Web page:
In the city the population was spread out with 21.8% under the age of 18, 13.1% from 18 to 24, 25.0% from 25 to 44, 20.2% from 45 to 64, and 19.9% who were 65 years of age or older. The median age was 37 years. For every 100 females there were 90.2 males. For every 100 females age 18 and over, there were 86.3 males.

The median income for a household in the city was $32,923, and the median income for a family was $41,108. Males had a median income of $31,149 versus $25,019 for females. The per capita income for the city was $18,864. About 12.2% of families and 16.0% of the population were below the poverty line, including 22.3% of those under age 18 and 11.0% of those age 65 or over. However, there is a large percentage of residents in Salisbury who are of the upper class. 2010 Census data will be available in January 2011.

Historic engagementEdit

Presbyterian Session House (Salisbury, NC)

The Maxwell Chambers House was built in 1820.

A walking tour begins at the Rowan County Convention and Visitor's Bureau and winds through the history of Salisbury and the state's Piedmont Region. Structures from the 19th century, as well as artifacts such as the desk that President Andrew Jackson used when he studied law in Salisbury, are viewable. The Rowan Museum located in both the Salisbury's 1854 Courthouse and the circa 1815 Utzman-Chambers House Museum, as well as the 1820 Hall House, provide information regarding Historic Salisbury. The City of Salisbury currently boasts 10 National Register Historic Districts with over 1,200 properties.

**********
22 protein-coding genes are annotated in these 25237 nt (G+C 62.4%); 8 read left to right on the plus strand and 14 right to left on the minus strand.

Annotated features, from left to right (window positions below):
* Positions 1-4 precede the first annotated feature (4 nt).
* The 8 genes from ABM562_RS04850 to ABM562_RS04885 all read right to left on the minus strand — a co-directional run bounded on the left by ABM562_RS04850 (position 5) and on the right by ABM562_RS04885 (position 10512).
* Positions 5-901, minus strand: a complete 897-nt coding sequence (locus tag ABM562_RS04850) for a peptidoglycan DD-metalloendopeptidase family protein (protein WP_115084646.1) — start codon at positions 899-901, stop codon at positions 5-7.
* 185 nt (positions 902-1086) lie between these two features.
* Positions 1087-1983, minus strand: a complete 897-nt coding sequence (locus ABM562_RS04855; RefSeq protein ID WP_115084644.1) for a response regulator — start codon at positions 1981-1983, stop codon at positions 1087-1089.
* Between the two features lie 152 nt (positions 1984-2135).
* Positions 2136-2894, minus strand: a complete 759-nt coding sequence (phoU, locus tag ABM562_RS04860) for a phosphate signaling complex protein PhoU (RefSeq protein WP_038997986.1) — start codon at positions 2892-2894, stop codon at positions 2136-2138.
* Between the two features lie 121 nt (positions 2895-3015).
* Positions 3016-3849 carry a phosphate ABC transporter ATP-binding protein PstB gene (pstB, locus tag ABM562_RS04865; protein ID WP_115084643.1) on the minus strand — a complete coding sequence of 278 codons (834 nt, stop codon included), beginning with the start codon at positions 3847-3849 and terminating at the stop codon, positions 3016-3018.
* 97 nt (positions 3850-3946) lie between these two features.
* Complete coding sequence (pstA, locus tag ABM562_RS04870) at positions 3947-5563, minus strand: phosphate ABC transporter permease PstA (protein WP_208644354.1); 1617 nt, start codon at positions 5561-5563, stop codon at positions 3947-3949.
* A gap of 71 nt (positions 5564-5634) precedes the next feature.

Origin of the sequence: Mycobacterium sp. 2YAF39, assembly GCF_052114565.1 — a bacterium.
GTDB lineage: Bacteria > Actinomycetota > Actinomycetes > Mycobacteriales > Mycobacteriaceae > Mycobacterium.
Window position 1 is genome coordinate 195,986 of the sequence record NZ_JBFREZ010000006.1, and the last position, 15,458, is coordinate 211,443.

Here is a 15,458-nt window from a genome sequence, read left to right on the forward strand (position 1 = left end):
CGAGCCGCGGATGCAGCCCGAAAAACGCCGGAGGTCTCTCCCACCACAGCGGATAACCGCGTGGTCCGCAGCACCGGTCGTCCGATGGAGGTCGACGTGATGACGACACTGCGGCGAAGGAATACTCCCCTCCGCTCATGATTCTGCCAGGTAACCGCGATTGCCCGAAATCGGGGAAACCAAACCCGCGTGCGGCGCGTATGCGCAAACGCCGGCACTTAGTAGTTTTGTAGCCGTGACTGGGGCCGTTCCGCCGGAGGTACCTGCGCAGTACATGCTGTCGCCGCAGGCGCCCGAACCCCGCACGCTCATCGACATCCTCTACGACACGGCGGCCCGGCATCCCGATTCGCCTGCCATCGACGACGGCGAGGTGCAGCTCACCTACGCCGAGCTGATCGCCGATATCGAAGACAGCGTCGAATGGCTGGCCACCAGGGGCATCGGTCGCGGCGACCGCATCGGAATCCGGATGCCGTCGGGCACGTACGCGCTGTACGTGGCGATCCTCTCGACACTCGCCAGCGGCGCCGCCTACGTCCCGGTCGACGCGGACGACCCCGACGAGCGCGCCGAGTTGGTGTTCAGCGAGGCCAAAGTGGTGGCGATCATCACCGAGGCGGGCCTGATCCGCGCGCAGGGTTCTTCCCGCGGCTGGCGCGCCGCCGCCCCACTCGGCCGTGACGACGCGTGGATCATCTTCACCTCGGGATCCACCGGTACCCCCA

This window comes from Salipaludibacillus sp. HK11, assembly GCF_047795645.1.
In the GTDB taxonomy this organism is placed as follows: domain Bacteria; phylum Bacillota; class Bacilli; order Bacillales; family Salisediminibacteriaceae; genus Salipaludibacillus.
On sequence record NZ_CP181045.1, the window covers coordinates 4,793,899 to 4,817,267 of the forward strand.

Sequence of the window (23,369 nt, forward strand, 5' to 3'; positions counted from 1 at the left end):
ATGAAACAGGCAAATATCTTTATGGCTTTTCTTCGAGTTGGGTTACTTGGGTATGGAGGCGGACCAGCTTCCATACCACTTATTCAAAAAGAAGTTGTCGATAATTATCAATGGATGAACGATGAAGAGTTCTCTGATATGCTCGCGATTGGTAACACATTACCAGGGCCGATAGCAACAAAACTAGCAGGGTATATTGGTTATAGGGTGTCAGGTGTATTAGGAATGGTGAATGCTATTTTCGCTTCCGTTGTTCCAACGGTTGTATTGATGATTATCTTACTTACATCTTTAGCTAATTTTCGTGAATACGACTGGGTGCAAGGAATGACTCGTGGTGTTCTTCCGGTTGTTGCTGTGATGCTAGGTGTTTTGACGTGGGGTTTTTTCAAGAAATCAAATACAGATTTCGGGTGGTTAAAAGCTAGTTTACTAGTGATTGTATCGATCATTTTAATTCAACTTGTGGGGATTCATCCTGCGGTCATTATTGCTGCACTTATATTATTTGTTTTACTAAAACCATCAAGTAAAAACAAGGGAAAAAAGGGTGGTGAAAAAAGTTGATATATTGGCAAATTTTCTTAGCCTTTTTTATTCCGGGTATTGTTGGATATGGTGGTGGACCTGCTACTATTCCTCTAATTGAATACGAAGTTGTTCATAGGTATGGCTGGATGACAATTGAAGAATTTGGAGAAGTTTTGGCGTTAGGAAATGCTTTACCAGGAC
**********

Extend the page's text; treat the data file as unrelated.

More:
Downtown Salisbury, Inc. and the Salisbury Community Appearance Commission offer a glimpse into the city's rich and diverse history through the Salisbury History and Art Trail. A series of markers throughout the city incorporate both history and art into the trail to assist in sharing events, stories, and experiences from Salisbury's past. The markers are organized info five broad historic eras.

Downtown Salisbury Ghost Walks and Tours provide a blend of evening enlightenment and education as participants tour the historic city on foot.

ShoppingEdit

Salisbury, North Carolina is home to a vibrant downtown area that encompasses several blocks near the intersection of Innes Street and Main Street. The downtown area is dominated by small locally owned merchants. The area offers many restaurants with a variety of cuisines.

Downtown Salisbury also provides an array of unique shops, antique stores, and cultural attractions. Downtown Night Outs, held throughout the year, provide opportunities for late night shopping, musical entertainment, dining, and fellowship.

Salisbury is also home to the Salisbury Mall, located at the intersection of Jake Alexander Boulevard and Statesville Road in the northwest portion of the city. A movie multiplex is also located near the mall.